Edward Rubin, a law professor at the University of Pennsylvania,
has written an important critique of the imminent re-write of
the Model Criminal Code which would make retribution the primary
rationale for criminal sanctions. See "Just Say No To
Ravven, professor of religious studies at Hamilton College,
is a founding member of the Society
for Empirical Ethics and is
currently working on Searching for Ethics in a New America. In
her project on naturalizing ethics, which explores the commonalities
between neuroscience and Spinoza's ethical and political theories,
she questions the doctrine of contra-causal freedom and alerts
us to its negative personal and social consequences.
Ellery Schempp is active in the freethought community, especially on issues of church-state separation. As a high school student, he
instigated the 1963 U.S. Supreme Court case of Abington School District v. Schempp which found that bible readings were unconstitutional in public schools.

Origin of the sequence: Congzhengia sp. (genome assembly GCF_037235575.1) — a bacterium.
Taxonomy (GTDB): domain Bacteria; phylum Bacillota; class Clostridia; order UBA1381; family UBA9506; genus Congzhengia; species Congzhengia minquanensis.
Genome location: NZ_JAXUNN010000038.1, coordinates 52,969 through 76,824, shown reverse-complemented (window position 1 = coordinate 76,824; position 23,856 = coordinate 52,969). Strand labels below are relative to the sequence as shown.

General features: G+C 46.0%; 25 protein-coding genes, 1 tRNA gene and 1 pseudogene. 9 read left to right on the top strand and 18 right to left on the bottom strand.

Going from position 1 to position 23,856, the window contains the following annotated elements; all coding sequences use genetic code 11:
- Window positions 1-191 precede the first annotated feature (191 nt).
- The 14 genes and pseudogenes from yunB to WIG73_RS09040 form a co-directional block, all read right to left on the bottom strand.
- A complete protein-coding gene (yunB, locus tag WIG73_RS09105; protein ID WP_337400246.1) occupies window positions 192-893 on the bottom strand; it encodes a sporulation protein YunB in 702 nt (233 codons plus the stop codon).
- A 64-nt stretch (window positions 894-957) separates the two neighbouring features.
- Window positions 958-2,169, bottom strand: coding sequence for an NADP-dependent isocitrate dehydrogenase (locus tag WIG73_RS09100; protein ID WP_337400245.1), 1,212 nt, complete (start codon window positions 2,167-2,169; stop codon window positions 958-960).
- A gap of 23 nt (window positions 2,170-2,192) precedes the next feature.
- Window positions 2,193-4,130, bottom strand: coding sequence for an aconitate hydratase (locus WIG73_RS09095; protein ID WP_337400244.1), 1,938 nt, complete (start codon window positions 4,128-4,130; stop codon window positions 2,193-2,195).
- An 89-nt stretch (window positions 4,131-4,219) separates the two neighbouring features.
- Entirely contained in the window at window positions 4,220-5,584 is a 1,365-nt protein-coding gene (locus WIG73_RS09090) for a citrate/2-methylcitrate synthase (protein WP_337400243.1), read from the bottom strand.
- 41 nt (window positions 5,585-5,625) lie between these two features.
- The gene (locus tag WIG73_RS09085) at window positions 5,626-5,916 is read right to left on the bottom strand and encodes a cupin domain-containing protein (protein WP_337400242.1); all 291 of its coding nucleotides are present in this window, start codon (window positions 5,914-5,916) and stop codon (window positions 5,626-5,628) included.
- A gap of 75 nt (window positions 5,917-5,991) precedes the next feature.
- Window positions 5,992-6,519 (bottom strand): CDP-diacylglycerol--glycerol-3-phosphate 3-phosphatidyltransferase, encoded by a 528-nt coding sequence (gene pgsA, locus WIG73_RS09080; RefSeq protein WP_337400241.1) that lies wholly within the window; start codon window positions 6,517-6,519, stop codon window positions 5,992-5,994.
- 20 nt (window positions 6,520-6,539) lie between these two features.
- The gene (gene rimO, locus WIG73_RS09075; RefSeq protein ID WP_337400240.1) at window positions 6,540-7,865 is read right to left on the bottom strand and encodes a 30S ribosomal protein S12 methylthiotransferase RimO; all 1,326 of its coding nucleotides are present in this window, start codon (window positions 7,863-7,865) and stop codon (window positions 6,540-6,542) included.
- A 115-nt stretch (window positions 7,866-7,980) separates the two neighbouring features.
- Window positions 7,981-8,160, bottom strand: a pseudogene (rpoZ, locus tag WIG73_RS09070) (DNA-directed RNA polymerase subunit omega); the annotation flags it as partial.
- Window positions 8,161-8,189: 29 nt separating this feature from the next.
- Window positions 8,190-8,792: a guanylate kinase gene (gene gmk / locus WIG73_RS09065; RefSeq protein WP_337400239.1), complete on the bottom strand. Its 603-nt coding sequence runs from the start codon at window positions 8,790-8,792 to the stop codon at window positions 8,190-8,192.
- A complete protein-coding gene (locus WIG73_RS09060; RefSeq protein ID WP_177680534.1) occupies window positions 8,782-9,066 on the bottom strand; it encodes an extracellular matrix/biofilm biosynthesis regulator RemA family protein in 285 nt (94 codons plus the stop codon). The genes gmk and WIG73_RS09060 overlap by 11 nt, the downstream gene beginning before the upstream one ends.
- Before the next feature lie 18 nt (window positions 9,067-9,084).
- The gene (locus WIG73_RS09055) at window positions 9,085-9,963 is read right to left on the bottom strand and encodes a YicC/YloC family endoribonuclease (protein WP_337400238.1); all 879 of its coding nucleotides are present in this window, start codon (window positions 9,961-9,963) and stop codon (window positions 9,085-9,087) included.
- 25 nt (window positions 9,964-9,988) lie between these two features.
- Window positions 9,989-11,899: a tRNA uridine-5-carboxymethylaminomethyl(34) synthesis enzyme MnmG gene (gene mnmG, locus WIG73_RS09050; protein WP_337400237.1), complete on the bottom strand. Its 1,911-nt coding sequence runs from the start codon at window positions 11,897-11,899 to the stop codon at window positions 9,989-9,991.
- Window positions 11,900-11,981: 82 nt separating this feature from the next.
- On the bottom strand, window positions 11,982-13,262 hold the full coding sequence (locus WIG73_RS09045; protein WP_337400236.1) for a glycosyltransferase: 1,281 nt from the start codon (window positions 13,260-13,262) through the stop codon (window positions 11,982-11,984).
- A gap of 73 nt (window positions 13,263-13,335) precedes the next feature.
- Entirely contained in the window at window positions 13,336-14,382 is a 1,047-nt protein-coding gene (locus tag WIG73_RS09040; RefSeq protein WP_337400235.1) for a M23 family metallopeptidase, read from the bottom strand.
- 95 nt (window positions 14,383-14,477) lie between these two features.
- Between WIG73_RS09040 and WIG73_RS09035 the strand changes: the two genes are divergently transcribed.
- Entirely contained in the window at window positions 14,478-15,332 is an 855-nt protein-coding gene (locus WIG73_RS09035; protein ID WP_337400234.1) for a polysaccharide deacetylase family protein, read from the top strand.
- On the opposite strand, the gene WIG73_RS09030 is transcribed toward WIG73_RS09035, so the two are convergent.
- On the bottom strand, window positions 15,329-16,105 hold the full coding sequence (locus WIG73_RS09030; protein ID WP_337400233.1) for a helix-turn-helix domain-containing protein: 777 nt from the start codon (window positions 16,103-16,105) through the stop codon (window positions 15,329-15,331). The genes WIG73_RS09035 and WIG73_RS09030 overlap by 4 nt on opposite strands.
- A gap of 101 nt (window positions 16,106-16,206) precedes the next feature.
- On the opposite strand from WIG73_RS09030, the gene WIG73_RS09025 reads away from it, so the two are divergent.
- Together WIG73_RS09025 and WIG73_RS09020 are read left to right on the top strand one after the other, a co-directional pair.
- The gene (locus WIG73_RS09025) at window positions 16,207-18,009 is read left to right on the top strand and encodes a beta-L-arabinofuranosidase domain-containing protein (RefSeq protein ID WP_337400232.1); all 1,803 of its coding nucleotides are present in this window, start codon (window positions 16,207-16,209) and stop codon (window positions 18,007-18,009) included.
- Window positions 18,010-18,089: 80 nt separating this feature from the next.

Lee Silver, molecular biologist and author of Challenging Nature: The Clash of Science and Spirituality at the New Frontiers of Life, is a forceful advocate of coming to terms with our fully physical, natural nature. He forsees great humanitarian benefits once we overcome the conventional dualism of soul vs. body.
David Livingstone Smith is co-founder and director of the New England Institute for Cognitive Science and Evolutionary Psychology, established in 2001 to explore the interface between evolutionary biology and human nature. He’s also associate professor of philosophy at University of New England. His homepage is http://realhumannature.com/.
Sommers*, Ph.D. recently graduated from Duke University
and now teaching at the University of Minnesota, is writing a
book on free will and moral responsibility. See his essay for
Naturalism.Org, "Darrow and determinism: giving up ultimate